New genetic engineering techniques will be subject to EU GMO regulation
25 July 2018 / The European Court of Justice today ruled on the regulation of new methods of genetic engineering. According to the ruling, plants that are changed in their genetic condition through application of new genetic engineering methods cannot be exempted from existing EU GMO regulation. Testbiotech welcomes this decision. The Court follows a similar legal interpretation as provided in legal dossier that was published by Testbiotech already some weeks ago.
Testbiotech to release a video clip showing a possible future scenario
18 July 2018 / Today Testbiotech is releasing a video clip about the first mushroom to be created through having its genome manipulated by CRISPR-Cas. It is worldwide the first CRISPR organism to be approved for use in food production: US authorities gave their go-ahead in 2016. Because no additional genes were inserted, the regulatory authorities did not request a detailed risk assessment. As yet, the mushroom is not available on the market.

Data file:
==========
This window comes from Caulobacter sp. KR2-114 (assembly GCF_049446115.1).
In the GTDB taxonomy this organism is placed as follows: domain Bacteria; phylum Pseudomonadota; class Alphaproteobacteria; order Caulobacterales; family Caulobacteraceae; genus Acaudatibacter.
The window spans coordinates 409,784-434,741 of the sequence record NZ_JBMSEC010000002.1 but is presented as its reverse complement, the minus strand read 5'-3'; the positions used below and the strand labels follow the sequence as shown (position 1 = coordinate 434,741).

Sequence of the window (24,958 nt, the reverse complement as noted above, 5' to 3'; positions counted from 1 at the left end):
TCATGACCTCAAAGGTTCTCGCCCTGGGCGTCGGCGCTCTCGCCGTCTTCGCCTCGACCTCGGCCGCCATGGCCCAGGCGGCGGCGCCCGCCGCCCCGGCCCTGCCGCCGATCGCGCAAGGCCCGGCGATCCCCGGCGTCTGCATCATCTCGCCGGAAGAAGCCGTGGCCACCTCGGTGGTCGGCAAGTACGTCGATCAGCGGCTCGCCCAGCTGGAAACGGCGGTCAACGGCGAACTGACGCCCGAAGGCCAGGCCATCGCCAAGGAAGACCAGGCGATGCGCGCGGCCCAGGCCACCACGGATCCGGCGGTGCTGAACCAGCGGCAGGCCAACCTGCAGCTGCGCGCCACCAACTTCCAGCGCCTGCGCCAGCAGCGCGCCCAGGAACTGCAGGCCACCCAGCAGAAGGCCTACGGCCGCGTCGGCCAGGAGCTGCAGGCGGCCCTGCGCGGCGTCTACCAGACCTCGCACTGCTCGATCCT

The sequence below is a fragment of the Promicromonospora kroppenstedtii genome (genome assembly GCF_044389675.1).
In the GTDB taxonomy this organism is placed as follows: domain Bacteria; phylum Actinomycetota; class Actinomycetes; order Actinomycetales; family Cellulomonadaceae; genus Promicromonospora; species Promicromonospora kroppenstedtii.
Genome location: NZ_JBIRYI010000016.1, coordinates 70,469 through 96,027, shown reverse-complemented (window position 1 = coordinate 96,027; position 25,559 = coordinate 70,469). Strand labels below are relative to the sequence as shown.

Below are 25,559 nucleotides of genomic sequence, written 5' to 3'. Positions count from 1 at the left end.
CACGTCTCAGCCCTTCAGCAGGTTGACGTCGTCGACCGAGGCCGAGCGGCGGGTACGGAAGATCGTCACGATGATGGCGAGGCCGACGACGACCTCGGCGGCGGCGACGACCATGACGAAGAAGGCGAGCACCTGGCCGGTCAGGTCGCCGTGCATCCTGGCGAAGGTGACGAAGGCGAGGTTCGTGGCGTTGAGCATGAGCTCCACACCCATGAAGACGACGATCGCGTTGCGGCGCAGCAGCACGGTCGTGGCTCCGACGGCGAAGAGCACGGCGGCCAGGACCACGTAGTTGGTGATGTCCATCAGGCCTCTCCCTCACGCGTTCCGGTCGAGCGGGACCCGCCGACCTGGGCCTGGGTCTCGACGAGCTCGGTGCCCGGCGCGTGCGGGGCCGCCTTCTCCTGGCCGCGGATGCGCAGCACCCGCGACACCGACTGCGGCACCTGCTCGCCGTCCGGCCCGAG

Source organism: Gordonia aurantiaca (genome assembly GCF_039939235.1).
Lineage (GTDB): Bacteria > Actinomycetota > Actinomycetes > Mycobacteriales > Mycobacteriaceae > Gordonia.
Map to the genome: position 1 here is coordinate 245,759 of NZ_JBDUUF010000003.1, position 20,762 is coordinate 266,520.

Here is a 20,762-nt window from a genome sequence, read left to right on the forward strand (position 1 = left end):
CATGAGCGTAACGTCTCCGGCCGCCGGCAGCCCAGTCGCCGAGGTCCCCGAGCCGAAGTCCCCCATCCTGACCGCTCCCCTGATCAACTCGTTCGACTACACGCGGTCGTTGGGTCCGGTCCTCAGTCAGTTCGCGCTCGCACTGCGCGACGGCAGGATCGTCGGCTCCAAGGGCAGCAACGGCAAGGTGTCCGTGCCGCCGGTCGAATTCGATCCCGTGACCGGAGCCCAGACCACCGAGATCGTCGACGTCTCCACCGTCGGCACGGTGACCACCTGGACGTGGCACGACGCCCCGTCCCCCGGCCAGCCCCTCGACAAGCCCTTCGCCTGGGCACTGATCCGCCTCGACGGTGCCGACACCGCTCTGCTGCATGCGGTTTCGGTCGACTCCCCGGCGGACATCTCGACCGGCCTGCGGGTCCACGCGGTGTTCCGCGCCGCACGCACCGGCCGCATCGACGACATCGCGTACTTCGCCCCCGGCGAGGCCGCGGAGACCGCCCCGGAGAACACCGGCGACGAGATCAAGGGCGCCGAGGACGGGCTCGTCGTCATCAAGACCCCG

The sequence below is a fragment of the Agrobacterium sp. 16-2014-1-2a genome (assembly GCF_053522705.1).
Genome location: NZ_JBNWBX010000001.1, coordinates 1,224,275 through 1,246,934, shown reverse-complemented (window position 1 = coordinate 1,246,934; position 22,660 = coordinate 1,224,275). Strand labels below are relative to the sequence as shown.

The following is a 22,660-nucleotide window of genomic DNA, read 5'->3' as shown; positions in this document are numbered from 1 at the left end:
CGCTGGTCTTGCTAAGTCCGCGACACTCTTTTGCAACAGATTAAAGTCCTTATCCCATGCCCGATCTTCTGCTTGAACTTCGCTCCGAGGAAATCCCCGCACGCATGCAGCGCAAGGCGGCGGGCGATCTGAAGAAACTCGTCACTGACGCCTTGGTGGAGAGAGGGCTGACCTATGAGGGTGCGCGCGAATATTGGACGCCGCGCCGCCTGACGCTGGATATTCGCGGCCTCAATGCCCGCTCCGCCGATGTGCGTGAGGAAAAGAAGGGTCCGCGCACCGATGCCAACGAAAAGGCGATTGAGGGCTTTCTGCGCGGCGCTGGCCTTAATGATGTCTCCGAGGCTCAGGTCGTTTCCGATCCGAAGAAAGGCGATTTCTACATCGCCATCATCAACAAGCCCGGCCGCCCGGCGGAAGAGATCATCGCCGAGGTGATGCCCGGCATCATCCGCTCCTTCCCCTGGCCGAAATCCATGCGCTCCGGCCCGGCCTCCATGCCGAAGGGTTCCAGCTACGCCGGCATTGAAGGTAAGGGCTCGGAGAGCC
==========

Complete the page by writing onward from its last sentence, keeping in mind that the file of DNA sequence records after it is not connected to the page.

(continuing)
In response to a letter from Testbiotech, the Executive Director of the European Food Safety Authority (EFSA), Bernhard Url, announced to “ensure that in the future EFSA staff members will no longer co-author scientific publications with industry affiliated scientists”. Testbiotech recently complained about a publication on the risks of cultivating genetically engineered maize in Spain. The main author, Yann Devos works for EFSA; one of the co-authors, Alan Raybould, works for Syngenta, a company that wants to sell its genetically engineered maize seeds.
Joint publication of experts from German regulatory authority and biotech industry
2 July 2018 / In a recent publication jointly prepared by experts from the German regulatory authority (BVL) and US corporation DowDuPont, the experts have explicitly confirmed significant differences between new methods of genetic engineering and conventional plant breeding. According to the publication, plants manipulated with methods known as genome editing can be identified and traced in most cases. This position is in contradiction to previous BVL statements denying such differences.